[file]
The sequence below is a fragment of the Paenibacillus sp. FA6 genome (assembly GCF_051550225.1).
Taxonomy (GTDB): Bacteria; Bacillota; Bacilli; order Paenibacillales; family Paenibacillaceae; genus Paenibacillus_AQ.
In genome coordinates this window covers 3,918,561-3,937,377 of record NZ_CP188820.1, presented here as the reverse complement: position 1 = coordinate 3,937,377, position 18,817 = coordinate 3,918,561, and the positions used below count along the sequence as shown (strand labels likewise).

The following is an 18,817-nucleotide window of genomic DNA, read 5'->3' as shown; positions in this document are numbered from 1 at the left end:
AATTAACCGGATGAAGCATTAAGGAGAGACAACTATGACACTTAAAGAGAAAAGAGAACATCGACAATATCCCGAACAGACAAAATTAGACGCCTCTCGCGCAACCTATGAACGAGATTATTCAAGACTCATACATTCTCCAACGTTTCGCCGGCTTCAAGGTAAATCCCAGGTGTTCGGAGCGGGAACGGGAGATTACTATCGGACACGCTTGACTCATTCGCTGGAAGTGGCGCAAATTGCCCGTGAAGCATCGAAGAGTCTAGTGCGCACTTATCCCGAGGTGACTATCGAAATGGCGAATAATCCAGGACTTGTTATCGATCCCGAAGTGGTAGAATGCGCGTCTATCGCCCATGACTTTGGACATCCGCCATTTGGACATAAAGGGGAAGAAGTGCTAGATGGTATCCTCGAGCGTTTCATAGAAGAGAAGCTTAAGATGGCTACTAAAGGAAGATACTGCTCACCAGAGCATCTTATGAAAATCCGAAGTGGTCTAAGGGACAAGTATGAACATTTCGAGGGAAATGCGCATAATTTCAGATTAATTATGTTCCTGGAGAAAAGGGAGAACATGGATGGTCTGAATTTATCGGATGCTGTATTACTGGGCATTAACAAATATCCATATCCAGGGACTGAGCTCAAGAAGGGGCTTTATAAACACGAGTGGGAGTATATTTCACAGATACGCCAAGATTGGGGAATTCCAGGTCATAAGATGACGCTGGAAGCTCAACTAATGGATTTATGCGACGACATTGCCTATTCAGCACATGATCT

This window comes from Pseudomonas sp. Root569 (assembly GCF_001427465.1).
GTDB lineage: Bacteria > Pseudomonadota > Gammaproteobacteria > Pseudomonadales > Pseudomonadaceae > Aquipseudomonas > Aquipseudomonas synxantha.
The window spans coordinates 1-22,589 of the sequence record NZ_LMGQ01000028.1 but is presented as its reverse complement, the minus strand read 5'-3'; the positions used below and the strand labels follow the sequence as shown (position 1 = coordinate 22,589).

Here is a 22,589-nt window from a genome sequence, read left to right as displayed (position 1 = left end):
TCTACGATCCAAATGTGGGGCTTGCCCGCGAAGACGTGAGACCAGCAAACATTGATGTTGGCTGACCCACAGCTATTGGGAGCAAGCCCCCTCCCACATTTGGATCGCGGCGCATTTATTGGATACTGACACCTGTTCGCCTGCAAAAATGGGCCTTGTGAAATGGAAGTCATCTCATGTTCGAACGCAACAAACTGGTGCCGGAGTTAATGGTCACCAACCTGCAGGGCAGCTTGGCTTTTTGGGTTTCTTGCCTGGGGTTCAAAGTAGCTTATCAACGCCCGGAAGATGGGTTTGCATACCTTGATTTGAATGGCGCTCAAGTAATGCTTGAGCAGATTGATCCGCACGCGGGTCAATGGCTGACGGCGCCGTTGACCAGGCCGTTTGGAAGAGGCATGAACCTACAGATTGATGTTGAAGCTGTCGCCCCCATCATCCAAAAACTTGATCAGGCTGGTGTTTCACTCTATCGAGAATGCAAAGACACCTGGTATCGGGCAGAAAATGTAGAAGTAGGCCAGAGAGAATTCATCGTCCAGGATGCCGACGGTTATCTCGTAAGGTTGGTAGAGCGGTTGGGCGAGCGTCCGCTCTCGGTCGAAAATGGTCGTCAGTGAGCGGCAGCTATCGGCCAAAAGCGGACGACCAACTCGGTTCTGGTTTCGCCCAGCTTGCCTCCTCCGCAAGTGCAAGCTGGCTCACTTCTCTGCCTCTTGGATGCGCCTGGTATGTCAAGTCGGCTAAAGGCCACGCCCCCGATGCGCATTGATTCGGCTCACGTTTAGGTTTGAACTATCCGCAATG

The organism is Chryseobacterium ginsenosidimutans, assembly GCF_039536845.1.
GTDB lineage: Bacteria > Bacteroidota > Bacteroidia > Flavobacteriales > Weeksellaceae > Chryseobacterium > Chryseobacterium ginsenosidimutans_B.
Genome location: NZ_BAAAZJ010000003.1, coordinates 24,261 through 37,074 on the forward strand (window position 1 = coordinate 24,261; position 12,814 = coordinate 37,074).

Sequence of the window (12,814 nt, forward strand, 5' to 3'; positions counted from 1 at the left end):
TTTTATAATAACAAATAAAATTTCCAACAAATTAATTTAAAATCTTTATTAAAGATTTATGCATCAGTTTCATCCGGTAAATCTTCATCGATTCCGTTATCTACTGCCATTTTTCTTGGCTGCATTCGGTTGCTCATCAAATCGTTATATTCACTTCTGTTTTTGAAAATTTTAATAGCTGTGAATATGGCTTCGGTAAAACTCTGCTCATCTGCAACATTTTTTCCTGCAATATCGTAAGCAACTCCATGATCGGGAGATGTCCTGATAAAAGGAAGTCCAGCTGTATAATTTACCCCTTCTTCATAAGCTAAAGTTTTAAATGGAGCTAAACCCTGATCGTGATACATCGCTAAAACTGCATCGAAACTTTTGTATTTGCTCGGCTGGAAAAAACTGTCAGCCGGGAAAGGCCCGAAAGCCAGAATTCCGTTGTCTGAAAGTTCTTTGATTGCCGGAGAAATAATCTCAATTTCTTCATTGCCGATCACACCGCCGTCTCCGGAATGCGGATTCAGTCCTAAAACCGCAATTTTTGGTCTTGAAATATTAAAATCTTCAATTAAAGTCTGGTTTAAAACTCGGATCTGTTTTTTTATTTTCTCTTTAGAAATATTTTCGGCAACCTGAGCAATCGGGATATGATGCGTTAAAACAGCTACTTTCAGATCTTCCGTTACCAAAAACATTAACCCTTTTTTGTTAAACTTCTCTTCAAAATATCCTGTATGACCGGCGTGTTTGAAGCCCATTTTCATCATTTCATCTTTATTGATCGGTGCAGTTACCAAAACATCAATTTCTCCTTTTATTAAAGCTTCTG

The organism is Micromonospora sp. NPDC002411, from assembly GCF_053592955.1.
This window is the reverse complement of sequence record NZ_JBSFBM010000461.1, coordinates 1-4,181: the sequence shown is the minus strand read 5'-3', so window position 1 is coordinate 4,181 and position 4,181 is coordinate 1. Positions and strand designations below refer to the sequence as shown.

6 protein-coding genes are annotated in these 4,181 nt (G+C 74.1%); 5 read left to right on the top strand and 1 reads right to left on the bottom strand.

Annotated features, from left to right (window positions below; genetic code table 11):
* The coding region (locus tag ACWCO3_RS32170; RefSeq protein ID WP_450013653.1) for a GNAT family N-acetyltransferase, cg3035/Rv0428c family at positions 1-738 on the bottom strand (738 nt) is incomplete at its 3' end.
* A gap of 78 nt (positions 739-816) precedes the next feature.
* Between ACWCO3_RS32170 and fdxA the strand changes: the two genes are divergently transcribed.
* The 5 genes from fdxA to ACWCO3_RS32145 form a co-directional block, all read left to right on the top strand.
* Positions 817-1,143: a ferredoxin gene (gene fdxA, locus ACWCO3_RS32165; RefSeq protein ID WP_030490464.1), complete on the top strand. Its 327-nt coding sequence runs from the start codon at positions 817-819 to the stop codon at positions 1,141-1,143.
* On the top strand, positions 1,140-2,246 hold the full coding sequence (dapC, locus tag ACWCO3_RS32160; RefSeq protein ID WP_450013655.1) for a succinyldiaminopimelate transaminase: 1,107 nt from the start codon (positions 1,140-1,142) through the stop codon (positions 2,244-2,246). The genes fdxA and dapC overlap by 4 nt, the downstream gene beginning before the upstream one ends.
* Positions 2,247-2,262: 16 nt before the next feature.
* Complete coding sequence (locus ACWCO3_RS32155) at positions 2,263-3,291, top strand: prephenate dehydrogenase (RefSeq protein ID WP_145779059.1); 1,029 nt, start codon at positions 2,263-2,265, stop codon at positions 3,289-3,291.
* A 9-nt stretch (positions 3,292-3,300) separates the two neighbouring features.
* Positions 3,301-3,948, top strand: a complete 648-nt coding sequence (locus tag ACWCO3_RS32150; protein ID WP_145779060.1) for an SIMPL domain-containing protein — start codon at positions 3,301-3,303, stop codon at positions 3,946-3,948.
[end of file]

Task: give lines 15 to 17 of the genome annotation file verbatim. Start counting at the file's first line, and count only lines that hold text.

TTTTATAATAACAAATAAAATTTCCAACAAATTAATTTAAAATCTTTATTAAAGATTTATGCATCAGTTTCATCCGGTAAATCTTCATCGATTCCGTTATCTACTGCCATTTTTCTTGGCTGCATTCGGTTGCTCATCAAATCGTTATATTCACTTCTGTTTTTGAAAATTTTAATAGCTGTGAATATGGCTTCGGTAAAACTCTGCTCATCTGCAACATTTTTTCCTGCAATATCGTAAGCAACTCCATGATCGGGAGATGTCCTGATAAAAGGAAGTCCAGCTGTATAATTTACCCCTTCTTCATAAGCTAAAGTTTTAAATGGAGCTAAACCCTGATCGTGATACATCGCTAAAACTGCATCGAAACTTTTGTATTTGCTCGGCTGGAAAAAACTGTCAGCCGGGAAAGGCCCGAAAGCCAGAATTCCGTTGTCTGAAAGTTCTTTGATTGCCGGAGAAATAATCTCAATTTCTTCATTGCCGATCACACCGCCGTCTCCGGAATGCGGATTCAGTCCTAAAACCGCAATTTTTGGTCTTGAAATATTAAAATCTTCAATTAAAGTCTGGTTTAAAACTCGGATCTGTTTTTTTATTTTCTCTTTAGAAATATTTTCGGCAACCTGAGCAATCGGGATATGATGCGTTAAAACAGCTACTTTCAGATCTTCCGTTACCAAAAACATTAACCCTTTTTTGTTAAACTTCTCTTCAAAATATCCTGTATGACCGGCGTGTTTGAAGCCCATTTTCATCATTTCATCTTTATTGATCGGTGCAGTTACCAAAACATCAATTTCTCCTTTTATTAAAGCTTCTG

The organism is Micromonospora sp. NPDC002411, from assembly GCF_053592955.1.
This window is the reverse complement of sequence record NZ_JBSFBM010000461.1, coordinates 1-4,181: the sequence shown is the minus strand read 5'-3', so window position 1 is coordinate 4,181 and position 4,181 is coordinate 1. Positions and strand designations below refer to the sequence as shown.